Growing Spiritual Self-Feeders in Your Ministry
To spoon-feed a child is expected, but to spoon-feed an adult is unheard of.
Except in youth ministry.
Sure, we’ve been known to come up with some creative youth group games, but a closer look at our youth ministries might reveal that spoon-feeding goes beyond game time.
With the best of intentions, we’ve given students what we think they need, but we’ve forgotten to teach them how to spiritual feed themselves. It’s like we’ve spent four years teaching our students how to drive, all the while never letting them sit in the driver’s seat. And now we have a problem; our students don’t know how to follow Jesus.
Four fundamental shifts in our thinking may help to turn our youth ministries away from spoon-feeding toward growing and developing spiritual self-feeders.
From Hearing Truth to Discovering Truth
We know how to take a Bible story, make it come to life, and highlight a teachable moment that directly applies to our students. We speak the truth, and our students hear it. But what if we took things deeper? We can move from students hearing truth to discovering truth by showing them how to read the Bible themselves. At LeaderTreks, we teach several Bible study methods. These methods challenge students to ask questions, take note of principles, and make specific applications. When you teach a student to discover truth, they’ll no longer be utterly dependent on your teaching, but they’ll be able to feed themselves spiritually.
From Talking About Sin to Making Space for Confession
Most of us make it a priority to teach on sin multiple times throughout the year, but there’s a difference between talking about sin and giving students an opportunity to confess their sins. My church’s youth group recently hosted a prayer and worship night where we talked about the reality of sin followed by a time of confession in pairs. By setting this time aside, we paved the way for our students to respond to the truth that had been presented. When we give students opportunities to respond, we teach them to be not only hearers but also doers of the Word.
From Passive Prayer to Active Prayer
We need to safeguard against becoming the driving force behind our students’ prayer lives. Our students may pray when we ask them or invite them to, but when they leave our ministries, what kind of prayer life will go with them? A self-feeder possesses the tools for an active prayer life that is consistent regardless of their surroundings or circumstances. LeaderTreks trips and journals walk students through the ACTS prayer method, which challenges students to write out their prayers and look for ways that God has responded. Because of their interaction with the prayer journal, many students walk away from our trips ready to make prayer a part of their daily lives. Teaching students to pray on their own and particularly outside of youth ministry will help us develop our students into self-feeders.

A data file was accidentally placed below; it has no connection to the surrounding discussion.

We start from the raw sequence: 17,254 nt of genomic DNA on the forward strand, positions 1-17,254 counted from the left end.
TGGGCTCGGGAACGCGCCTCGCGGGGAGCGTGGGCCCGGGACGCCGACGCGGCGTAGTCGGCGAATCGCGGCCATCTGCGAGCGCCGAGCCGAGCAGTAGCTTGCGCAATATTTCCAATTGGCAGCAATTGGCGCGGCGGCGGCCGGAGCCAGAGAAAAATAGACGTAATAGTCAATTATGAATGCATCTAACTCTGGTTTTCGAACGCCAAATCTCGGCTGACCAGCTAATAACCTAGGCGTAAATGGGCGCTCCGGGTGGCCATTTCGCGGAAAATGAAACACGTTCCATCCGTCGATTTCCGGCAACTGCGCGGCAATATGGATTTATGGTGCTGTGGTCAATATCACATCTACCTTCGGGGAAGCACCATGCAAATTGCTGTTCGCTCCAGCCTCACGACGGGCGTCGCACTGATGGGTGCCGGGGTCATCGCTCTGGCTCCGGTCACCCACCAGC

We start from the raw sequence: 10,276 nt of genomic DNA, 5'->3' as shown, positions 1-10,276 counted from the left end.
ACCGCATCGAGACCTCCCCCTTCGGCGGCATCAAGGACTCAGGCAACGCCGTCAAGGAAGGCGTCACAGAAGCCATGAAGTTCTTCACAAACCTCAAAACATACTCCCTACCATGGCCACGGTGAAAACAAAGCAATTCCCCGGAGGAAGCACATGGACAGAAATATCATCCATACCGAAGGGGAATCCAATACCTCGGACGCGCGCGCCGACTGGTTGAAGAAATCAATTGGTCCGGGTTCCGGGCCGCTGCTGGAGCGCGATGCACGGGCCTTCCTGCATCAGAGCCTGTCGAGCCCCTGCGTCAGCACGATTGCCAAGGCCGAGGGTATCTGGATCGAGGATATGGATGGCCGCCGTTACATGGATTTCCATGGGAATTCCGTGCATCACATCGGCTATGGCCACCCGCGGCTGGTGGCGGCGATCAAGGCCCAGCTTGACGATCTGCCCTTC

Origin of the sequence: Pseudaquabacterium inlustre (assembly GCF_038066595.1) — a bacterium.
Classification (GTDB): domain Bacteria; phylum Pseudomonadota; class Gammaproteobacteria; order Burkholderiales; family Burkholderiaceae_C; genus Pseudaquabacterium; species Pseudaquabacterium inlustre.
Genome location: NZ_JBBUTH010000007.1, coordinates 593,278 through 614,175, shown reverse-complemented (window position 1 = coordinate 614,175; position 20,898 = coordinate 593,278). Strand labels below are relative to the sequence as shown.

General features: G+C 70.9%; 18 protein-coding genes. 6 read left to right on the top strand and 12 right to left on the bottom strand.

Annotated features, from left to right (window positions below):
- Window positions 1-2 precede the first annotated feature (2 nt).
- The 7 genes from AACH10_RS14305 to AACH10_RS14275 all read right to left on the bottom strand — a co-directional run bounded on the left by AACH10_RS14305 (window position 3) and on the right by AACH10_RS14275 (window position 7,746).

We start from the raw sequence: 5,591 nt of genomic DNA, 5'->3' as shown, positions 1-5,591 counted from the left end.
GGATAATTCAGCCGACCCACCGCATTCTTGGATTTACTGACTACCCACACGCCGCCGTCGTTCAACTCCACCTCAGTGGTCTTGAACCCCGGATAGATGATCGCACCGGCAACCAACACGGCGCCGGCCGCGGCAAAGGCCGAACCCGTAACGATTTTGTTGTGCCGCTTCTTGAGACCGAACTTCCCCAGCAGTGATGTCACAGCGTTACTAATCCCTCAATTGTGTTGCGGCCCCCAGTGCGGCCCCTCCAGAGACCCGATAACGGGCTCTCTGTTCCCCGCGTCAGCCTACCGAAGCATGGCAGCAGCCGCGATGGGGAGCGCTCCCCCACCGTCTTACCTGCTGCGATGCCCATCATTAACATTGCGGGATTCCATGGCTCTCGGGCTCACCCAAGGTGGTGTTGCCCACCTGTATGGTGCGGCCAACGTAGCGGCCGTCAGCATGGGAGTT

From Talking about Change to Living Out Change
Discussion should be a core component of every small group, but a small group that is growing self-feeders will utilize discussion to drive students towards action. We can typically get students talking about their reactions to a passage of Scripture or their thoughts about how they should live differently, but we need to help them go beyond talking about change to actually living it out. That means leading them to make specific and measurable action steps that have a clear who, what, when, where, and how. Until a student understands the application process, they’re unlikely to seek out ways to apply Scripture on their own.
We simply can’t have a world full of spoon-fed students; take away the hand that feeds them and they’re likely to starve. Instead, let’s raise up a generation of spiritual self-feeders who know how to discover truth, confess their sins, devote time to prayer, and apply Scripture to their lives. It’s very likely that God will use those self-feeders to bring much needed change to our broken world.
About the Author
Taryn Phiri grew up in various states across the East Coast and the Midwest, but now she and her husband, Jerry, are happy to call Glendale Heights, IL their home. After studying International Development at Calvin College in Grand Rapids, MI, Taryn served at LeaderTreks for many years as a trip leader and training coordinator…. Read More